By Sam E. Stone
During the first two weeks of our study of Micah, we have considered chapters 2 and 3. Micah soundly condemned those prophets who were leading the people astray (3:5-7). They were much like the nation’s leaders whom he also condemned. The prophets would say to the people, “Is not the Lord among us? No disaster will come upon us.”
C. F. Keil pictured the scene as a judicial contest between the Lord and his people. “The prophet holds up before the Israelites their ingratitude for the great blessings which they have received from God (Micah 6:1-5), and teaches them that the Lord does not require outward sacrifices to appease his wrath, but righteousness, love, and humble walk with God (vv. 6-8), and that he must inflict severe punishment, because the people practice violence, lying, and deceit instead (vv. 9-14).”
The Lord Summons
God challenged the people, asking what he had done to cause them to turn their backs on him. “What have I done to you?” he demanded. In contrast then, he reminded them of his providential care of the people of Israel, as shown when he brought them back from Egyptian bondage. All of their deliverers were people whom he selected, prepared, commissioned, and directed. He also reminded them of the time when Balak king of Moab tried to have the people cursed, but Balaam blessed them instead. All of this was accomplished through the Lord’s almighty hand. James E. Smith correctly pointed out that “the Lord’s tone here is not that of an outraged plaintiff, but one of a wounded spouse or parent. Many years later the Lord Jesus would ask his auditors, ‘Can any of you prove me guilty of sin?’ (John 8:46).”
The People Speak
God challenged the people to plead their case before the mountains (v. 1) as he brought his charges against the people of Israel (vv. 2-5). Here the people responded, asking what they needed to do. They spoke of bowing down—literally prostrating themselves before the Lord. Interestingly, even as they inquired they showed that they had missed the Lord’s point. With what shall I come before the Lord? was their question. They were willing to bring things, but not themselves. E. B. Pusey called this “hypocritical eagerness.”
The questions continued. The people suggested that a right relationship with God might come by their making even more expensive offerings. But is God impressed by big numbers? Will the Lord be pleased with thousands of rams, with ten thousand rivers of olive oil? They even suggested an obviously pagan idea: Shall I offer my firstborn for my transgression? The practice of using human sacrifices was a part of some pagan religions (2 Kings 23:10; Jeremiah 19:5; 32:35). Such practices were strictly forbidden by God (Deuteronomy 12:31; 18:10).
The people had responded first by asking about those sacrifices actually included in the Mosaic requirements—offerings of animals and oil. Then, in their attempt to sound pious, the people suggested another possibility—sacrificing a firstborn child, a practice specifically condemned in the Old Testament (Leviticus 18:21).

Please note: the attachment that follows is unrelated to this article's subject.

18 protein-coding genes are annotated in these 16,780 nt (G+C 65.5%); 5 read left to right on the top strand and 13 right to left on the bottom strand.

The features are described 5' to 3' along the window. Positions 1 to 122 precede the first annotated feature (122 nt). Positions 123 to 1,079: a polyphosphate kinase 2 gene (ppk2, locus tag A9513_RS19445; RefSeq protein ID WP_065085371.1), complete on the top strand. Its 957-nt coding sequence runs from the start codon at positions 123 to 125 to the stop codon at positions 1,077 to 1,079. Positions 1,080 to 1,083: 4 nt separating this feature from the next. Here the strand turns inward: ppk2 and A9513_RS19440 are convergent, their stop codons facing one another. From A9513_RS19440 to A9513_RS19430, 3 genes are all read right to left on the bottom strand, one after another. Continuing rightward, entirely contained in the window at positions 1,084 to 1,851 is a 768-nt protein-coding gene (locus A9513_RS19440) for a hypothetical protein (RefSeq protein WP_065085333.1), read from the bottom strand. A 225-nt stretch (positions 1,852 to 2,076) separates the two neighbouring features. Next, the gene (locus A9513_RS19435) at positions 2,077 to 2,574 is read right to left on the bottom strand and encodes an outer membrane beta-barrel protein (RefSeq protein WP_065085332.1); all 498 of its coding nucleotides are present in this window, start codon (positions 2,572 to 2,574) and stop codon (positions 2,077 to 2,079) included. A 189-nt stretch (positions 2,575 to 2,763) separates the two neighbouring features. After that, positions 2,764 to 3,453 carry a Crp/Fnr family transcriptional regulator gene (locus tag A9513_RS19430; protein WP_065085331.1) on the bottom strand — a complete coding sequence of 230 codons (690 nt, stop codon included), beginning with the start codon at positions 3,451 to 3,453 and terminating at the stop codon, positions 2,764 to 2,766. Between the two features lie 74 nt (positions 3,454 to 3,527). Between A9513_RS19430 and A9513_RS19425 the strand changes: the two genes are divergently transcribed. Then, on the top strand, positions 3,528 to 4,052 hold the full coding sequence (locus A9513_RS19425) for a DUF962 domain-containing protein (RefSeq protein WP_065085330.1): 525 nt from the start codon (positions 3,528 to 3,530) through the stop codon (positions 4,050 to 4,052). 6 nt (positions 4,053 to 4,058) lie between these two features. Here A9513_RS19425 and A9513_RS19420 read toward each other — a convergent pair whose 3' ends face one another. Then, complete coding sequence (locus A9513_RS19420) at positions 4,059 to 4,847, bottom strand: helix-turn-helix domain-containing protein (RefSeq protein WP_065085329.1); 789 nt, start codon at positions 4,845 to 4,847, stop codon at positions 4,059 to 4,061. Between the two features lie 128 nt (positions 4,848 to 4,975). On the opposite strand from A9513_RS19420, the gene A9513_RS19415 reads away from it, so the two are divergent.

Micah summed up the Lord’s answer saying, He has shown you, O mortal, what is good. The answer to their question should not have been hard, Micah observed. It is what God had commanded in the law (Deuteronomy 10:12, 13). What God expects from all his children is simply obedient faith. All are to live out his requirements—treating others fairly, showing mercy and grace, and walking in humble obedience with the Father.
The prophet did not introduce some new theology to Israel. Other similar announcements are found in Isaiah 5:7; Hosea 4:1; 6:6; and Amos 5:24. Micah did not replace the altar but emphasized that sacrifice must be accompanied by obedience.
The controversy was closed by the Lord’s declared answer. A. Fraser said, “Ritual offerings, even the Levitical ones, are valueless unless they express a sincere movement of the heart towards God, of which the true outward symbol is an honest character and a humble bearing in the sight of men . . . The value of a ritual offering does not consist in its amount or in its excess, but in the state of mind with which it is accompanied, and which may exist without it.”
Harold Shank concluded, “Against a human race that is self-centered and self-serving, Micah calls for hearts humble enough to submit to the Lord. Micah’s challenge anticipates the ‘Follow me’ of Jesus. Later Paul urges his readers to ‘look carefully then how you walk’ (Ephesians 5:15, Revised Standard Version).”
Sam E. Stone is the former editor of Christian Standard. He continues his writing and speaking ministry from his home in Cincinnati, Ohio.